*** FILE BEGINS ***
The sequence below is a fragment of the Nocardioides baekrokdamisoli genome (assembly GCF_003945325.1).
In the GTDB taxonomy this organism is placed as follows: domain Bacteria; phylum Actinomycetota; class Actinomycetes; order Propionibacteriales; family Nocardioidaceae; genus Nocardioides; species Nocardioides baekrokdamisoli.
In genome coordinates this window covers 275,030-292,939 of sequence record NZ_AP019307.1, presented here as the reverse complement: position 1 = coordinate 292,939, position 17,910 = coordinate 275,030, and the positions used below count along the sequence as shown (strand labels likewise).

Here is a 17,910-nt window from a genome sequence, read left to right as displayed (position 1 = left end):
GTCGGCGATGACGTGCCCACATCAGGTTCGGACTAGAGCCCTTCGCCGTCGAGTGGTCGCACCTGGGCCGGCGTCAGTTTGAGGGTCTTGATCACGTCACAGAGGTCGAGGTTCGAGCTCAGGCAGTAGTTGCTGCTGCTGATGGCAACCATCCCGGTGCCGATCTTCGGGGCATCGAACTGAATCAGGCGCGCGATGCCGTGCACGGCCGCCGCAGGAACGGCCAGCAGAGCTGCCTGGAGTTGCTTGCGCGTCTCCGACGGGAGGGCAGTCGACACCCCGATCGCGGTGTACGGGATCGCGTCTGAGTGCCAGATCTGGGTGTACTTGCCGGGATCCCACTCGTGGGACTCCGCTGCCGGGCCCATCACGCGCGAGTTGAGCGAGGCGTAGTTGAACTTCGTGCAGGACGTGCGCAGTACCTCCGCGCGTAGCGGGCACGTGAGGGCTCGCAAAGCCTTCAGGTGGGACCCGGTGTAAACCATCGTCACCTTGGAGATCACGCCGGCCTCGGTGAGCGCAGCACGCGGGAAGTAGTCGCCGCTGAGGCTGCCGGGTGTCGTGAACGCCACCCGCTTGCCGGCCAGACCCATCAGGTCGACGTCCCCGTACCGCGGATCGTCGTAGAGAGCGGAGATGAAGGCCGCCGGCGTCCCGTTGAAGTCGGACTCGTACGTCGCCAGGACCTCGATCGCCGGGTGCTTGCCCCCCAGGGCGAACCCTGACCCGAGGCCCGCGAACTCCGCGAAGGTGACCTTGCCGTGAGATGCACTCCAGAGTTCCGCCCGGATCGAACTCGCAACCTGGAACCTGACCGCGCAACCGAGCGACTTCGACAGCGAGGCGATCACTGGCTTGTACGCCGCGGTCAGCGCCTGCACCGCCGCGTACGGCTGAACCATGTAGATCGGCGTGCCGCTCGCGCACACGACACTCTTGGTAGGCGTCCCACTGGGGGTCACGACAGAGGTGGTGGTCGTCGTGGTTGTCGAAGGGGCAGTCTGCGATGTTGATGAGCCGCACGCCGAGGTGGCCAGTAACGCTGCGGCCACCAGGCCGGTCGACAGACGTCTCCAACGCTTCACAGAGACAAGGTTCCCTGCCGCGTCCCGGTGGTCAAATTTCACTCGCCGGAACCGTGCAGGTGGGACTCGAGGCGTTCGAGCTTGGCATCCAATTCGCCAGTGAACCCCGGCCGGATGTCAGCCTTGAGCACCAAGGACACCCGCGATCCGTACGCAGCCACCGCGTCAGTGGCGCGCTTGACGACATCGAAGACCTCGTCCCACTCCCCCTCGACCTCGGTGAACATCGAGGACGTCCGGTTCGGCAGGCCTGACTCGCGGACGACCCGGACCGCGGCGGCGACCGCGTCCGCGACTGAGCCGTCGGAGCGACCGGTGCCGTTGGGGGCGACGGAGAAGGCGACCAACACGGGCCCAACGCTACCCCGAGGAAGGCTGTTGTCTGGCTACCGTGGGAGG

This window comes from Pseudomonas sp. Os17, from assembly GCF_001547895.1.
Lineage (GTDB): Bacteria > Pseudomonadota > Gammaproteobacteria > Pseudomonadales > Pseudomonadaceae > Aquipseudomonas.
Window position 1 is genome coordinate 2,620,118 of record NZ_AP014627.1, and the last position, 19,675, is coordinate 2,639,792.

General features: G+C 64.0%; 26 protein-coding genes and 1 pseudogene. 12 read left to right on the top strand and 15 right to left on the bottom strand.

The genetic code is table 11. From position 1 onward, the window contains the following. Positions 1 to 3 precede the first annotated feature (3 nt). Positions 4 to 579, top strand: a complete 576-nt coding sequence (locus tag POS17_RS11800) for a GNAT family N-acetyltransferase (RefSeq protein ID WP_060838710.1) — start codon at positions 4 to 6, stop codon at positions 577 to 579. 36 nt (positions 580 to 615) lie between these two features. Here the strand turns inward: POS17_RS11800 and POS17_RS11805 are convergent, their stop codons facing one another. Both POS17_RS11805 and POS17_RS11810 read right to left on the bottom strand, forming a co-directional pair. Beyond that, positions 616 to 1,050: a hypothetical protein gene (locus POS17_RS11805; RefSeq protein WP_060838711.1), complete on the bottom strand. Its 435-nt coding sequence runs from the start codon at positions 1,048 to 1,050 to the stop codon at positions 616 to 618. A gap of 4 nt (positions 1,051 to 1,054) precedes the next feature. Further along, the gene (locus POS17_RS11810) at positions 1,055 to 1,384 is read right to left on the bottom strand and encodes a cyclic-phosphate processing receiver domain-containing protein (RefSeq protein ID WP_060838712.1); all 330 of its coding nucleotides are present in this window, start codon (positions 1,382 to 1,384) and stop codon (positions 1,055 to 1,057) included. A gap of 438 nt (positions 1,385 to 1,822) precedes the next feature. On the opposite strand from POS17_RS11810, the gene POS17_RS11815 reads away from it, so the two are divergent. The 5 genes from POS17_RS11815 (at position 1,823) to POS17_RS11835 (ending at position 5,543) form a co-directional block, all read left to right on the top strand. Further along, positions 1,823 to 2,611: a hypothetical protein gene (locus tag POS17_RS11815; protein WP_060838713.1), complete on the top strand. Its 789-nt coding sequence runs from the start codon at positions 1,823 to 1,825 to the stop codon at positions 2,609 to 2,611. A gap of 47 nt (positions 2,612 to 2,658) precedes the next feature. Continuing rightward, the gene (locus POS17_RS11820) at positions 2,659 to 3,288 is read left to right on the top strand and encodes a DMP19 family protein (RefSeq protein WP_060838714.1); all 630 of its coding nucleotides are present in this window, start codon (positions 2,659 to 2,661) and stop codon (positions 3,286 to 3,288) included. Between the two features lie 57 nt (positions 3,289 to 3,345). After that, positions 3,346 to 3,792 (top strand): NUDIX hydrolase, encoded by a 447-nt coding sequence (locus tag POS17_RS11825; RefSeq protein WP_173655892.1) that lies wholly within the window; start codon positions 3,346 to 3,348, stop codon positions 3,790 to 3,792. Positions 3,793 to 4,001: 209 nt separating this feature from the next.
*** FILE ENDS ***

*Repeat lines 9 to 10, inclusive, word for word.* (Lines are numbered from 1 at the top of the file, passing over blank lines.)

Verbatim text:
General features: G+C 64.0%; 26 protein-coding genes and 1 pseudogene. 12 read left to right on the top strand and 15 right to left on the bottom strand.

The genetic code is table 11. From position 1 onward, the window contains the following. Positions 1 to 3 precede the first annotated feature (3 nt). Positions 4 to 579, top strand: a complete 576-nt coding sequence (locus tag POS17_RS11800) for a GNAT family N-acetyltransferase (RefSeq protein ID WP_060838710.1) — start codon at positions 4 to 6, stop codon at positions 577 to 579. 36 nt (positions 580 to 615) lie between these two features. Here the strand turns inward: POS17_RS11800 and POS17_RS11805 are convergent, their stop codons facing one another. Both POS17_RS11805 and POS17_RS11810 read right to left on the bottom strand, forming a co-directional pair. Beyond that, positions 616 to 1,050: a hypothetical protein gene (locus POS17_RS11805; RefSeq protein WP_060838711.1), complete on the bottom strand. Its 435-nt coding sequence runs from the start codon at positions 1,048 to 1,050 to the stop codon at positions 616 to 618. A gap of 4 nt (positions 1,051 to 1,054) precedes the next feature. Further along, the gene (locus POS17_RS11810) at positions 1,055 to 1,384 is read right to left on the bottom strand and encodes a cyclic-phosphate processing receiver domain-containing protein (RefSeq protein ID WP_060838712.1); all 330 of its coding nucleotides are present in this window, start codon (positions 1,382 to 1,384) and stop codon (positions 1,055 to 1,057) included. A gap of 438 nt (positions 1,385 to 1,822) precedes the next feature. On the opposite strand from POS17_RS11810, the gene POS17_RS11815 reads away from it, so the two are divergent. The 5 genes from POS17_RS11815 (at position 1,823) to POS17_RS11835 (ending at position 5,543) form a co-directional block, all read left to right on the top strand. Further along, positions 1,823 to 2,611: a hypothetical protein gene (locus tag POS17_RS11815; protein WP_060838713.1), complete on the top strand. Its 789-nt coding sequence runs from the start codon at positions 1,823 to 1,825 to the stop codon at positions 2,609 to 2,611. A gap of 47 nt (positions 2,612 to 2,658) precedes the next feature. Continuing rightward, the gene (locus POS17_RS11820) at positions 2,659 to 3,288 is read left to right on the top strand and encodes a DMP19 family protein (RefSeq protein WP_060838714.1); all 630 of its coding nucleotides are present in this window, start codon (positions 2,659 to 2,661) and stop codon (positions 3,286 to 3,288) included. Between the two features lie 57 nt (positions 3,289 to 3,345). After that, positions 3,346 to 3,792 (top strand): NUDIX hydrolase, encoded by a 447-nt coding sequence (locus tag POS17_RS11825; RefSeq protein WP_173655892.1) that lies wholly within the window; start codon positions 3,346 to 3,348, stop codon positions 3,790 to 3,792. Positions 3,793 to 4,001: 209 nt separating this feature from the next.